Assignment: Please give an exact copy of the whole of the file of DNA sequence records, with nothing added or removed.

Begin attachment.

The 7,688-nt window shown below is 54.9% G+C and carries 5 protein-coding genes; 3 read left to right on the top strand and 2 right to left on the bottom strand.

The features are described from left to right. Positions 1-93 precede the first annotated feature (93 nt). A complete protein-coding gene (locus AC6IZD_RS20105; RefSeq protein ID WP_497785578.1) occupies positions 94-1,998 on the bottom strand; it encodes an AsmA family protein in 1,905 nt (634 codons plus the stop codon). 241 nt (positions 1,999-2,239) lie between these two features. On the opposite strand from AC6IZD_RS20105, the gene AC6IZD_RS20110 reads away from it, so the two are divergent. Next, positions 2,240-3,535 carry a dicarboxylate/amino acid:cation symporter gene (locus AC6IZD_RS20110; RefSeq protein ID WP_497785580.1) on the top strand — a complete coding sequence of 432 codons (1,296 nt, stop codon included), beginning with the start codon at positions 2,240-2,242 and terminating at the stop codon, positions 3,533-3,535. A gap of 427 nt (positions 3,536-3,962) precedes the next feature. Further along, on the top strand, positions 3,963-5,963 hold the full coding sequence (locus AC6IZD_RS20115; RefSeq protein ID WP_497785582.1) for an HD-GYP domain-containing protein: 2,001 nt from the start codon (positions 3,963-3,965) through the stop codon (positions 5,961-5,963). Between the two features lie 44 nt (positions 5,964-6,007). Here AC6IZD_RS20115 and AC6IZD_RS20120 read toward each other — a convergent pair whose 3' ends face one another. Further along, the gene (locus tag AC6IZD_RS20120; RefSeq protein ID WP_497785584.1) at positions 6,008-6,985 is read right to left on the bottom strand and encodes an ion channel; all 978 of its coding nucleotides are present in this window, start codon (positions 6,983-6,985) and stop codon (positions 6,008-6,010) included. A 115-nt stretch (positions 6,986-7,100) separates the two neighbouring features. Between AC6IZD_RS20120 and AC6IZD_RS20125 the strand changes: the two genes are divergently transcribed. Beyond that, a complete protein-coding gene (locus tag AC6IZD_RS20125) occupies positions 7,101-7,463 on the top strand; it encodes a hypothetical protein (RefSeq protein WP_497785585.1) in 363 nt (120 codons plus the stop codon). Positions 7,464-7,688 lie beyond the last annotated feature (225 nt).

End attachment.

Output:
The 7,688-nt window shown below is 54.9% G+C and carries 5 protein-coding genes; 3 read left to right on the top strand and 2 right to left on the bottom strand.

The features are described from left to right. Positions 1-93 precede the first annotated feature (93 nt). A complete protein-coding gene (locus AC6IZD_RS20105; RefSeq protein ID WP_497785578.1) occupies positions 94-1,998 on the bottom strand; it encodes an AsmA family protein in 1,905 nt (634 codons plus the stop codon). 241 nt (positions 1,999-2,239) lie between these two features. On the opposite strand from AC6IZD_RS20105, the gene AC6IZD_RS20110 reads away from it, so the two are divergent. Next, positions 2,240-3,535 carry a dicarboxylate/amino acid:cation symporter gene (locus AC6IZD_RS20110; RefSeq protein ID WP_497785580.1) on the top strand — a complete coding sequence of 432 codons (1,296 nt, stop codon included), beginning with the start codon at positions 2,240-2,242 and terminating at the stop codon, positions 3,533-3,535. A gap of 427 nt (positions 3,536-3,962) precedes the next feature. Further along, on the top strand, positions 3,963-5,963 hold the full coding sequence (locus AC6IZD_RS20115; RefSeq protein ID WP_497785582.1) for an HD-GYP domain-containing protein: 2,001 nt from the start codon (positions 3,963-3,965) through the stop codon (positions 5,961-5,963). Between the two features lie 44 nt (positions 5,964-6,007). Here AC6IZD_RS20115 and AC6IZD_RS20120 read toward each other — a convergent pair whose 3' ends face one another. Further along, the gene (locus tag AC6IZD_RS20120; RefSeq protein ID WP_497785584.1) at positions 6,008-6,985 is read right to left on the bottom strand and encodes an ion channel; all 978 of its coding nucleotides are present in this window, start codon (positions 6,983-6,985) and stop codon (positions 6,008-6,010) included. A 115-nt stretch (positions 6,986-7,100) separates the two neighbouring features. Between AC6IZD_RS20120 and AC6IZD_RS20125 the strand changes: the two genes are divergently transcribed. Beyond that, a complete protein-coding gene (locus tag AC6IZD_RS20125) occupies positions 7,101-7,463 on the top strand; it encodes a hypothetical protein (RefSeq protein WP_497785585.1) in 363 nt (120 codons plus the stop codon). Positions 7,464-7,688 lie beyond the last annotated feature (225 nt).